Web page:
Stephen Kerrigan, an openly gay Democrat and candidate for lieutenant governor, said on Monday that he hoped South Boston St. Patrick's Day parade organizers would restart negotiations with the gay-rights community to allow them to march on Sunday. In a statement from Kerrigan's campaign, the former Edward Kennedy advisor called the parade an "openly discriminatory event. "A week or so ago an important thing happened in Boston. Mayor Walsh, representatives of the LGBT community and organizers for the South Boston St. Patrick's Day Parade began discussions that I had hoped would lead to the end of a decades-long stain on our capital city and on St. Patrick's Day. Sadly those hopes weren't realized, but I still think the discussion is worth celebrating," Kerrigan said in a statement. Talks initiated by Walsh between parade organizers and MassEquality broke down, but Kerrigan said the Irish-Catholic Dorchester mayor deserves credit for trying to broker a truce. Citing strong public support in Ireland for full marriage rights for lesbian, gay, bisexual and transgender couples, Kerrigan called it "simply not accurate and more than a bit disingenuous" for organizers to use as a reason for excluding certain groups the parades focus on promoting Irish heritage. "As some in the media have begun to point out, when it comes to tolerance and equality, there are a few things we could learn from the Irish," Kerrigan said. "I look forward to someday marching in the South Boston St. Patrick's Day Parade after division is put aside for the sake of Commonwealth and community. That will happen because good people like Mayor Walsh continue to step up and make the case for equality." - M. Murphy/SHNS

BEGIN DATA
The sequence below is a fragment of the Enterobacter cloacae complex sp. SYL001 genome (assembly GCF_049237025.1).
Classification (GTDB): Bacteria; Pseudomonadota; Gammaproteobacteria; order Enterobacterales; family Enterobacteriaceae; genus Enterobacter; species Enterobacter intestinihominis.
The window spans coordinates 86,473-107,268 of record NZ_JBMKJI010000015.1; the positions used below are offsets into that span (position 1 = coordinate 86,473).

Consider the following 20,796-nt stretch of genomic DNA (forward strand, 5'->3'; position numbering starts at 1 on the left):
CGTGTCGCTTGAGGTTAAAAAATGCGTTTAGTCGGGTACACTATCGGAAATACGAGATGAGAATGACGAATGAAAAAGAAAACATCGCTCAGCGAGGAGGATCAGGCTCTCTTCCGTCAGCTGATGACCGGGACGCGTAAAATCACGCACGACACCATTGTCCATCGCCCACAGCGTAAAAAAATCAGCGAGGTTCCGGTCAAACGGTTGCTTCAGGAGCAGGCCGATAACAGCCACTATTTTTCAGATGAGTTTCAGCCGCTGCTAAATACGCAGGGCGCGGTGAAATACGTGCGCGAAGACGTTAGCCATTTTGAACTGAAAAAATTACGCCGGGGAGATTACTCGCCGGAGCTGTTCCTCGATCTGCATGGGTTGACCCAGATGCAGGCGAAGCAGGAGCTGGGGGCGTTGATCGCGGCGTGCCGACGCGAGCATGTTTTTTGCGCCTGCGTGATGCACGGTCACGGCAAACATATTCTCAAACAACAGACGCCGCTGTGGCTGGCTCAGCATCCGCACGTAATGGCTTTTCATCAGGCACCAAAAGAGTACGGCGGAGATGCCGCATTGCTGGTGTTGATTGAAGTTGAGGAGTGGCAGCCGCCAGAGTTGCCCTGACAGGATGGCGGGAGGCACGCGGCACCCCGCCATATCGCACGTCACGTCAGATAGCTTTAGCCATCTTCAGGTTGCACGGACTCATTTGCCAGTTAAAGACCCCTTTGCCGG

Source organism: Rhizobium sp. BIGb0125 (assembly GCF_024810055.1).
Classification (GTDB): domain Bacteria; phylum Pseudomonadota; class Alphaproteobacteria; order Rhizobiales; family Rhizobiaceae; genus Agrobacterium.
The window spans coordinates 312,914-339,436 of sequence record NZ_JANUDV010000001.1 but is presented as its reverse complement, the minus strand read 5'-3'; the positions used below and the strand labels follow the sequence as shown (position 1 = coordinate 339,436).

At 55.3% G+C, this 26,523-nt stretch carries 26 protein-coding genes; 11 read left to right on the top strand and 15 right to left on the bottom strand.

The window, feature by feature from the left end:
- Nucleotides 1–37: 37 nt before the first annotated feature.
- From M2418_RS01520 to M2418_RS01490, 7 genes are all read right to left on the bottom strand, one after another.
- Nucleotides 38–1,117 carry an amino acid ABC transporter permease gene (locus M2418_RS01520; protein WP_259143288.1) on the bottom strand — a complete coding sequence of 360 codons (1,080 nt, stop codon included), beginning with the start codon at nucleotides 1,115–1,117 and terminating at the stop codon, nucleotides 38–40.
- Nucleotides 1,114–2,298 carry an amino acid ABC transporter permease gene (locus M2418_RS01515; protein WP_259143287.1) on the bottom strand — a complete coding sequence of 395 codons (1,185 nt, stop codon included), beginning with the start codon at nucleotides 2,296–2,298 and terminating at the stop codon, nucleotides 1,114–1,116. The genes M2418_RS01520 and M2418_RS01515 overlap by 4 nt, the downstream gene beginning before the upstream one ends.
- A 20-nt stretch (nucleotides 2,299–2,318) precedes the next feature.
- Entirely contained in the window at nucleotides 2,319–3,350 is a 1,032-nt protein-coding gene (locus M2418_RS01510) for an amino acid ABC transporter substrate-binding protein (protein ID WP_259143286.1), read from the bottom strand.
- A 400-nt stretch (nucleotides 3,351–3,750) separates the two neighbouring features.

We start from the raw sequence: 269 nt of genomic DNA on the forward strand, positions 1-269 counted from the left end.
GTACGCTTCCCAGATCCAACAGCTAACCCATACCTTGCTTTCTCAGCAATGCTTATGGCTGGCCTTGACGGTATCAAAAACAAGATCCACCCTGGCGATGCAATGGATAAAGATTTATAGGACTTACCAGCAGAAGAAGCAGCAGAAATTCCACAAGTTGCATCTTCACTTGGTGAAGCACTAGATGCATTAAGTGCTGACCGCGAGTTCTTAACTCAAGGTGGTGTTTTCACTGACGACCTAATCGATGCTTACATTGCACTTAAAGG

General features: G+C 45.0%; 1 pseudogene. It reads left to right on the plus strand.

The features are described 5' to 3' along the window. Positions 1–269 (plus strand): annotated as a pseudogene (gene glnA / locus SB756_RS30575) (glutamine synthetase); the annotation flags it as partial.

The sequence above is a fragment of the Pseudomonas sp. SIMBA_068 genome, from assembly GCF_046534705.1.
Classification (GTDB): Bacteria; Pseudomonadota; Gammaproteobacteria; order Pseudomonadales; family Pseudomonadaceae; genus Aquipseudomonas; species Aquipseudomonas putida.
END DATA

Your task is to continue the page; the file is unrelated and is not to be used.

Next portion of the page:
The recipient of the state's lone slots-only gaming license plans to share its construction timeline and information about job opportunities when it breaks ground on its new $225 million facility on Friday afternoon in Plainville. Penn National Gaming, which is involved with the operation of 26 gaming facilities in 17 jurisdictions, plans to feature live harness racing and simulcasting and 1,250 slot machines at a facility it's calling Plainridge Park Casino. The gaming company was awarded its license on Feb. 28 and sent out invitations to the groundbreaking last week. "We are thrilled to begin construction of this new economic engine for the Commonwealth of Massachusetts," Eric Schippers, senior vice president of government affairs for Penn National, said in a statement. - M. Norton/SHNS


Supporters of a voluntary school desegregation program that serves about 3,300 students from Springfield and Boston urged lawmakers to support $19.6 million in funding for the program next year, a 5.4 percent increase. "We are going to demand what we deserve," Boston City Councilor Tito Jackson told more than 100 METCO program enrollees and supporters at the State House. According to METCO, the 37 communities participating in the program received $3,459 per student in education funding plus a transportation allotment during fiscal 2014. Jackson graduated from Brookline High School in 1993, which he attended as a METCO student. He said statistics show a higher than average percentage of METCO students who graduate from high school go on to enter college and actually complete higher education. "This is a program that not only elevates people but it brings people together," he said. In a $36.4 billion state budget, $19 million is "not a lot relative to a program that has a demonstrated history of working." Rep. Paul Brodeur (D-Melrose) told attendees from Boston and Springfield that he grew up with the program, since METCO students attend schools in Melrose and Wakefield. "I am your state rep as well," he said. Rep. David Linksy of Natick also backed METCO. "It's a great program that benefits obviously the kids who go but it benefits the communities as well," he said. - M. Norton/SHNS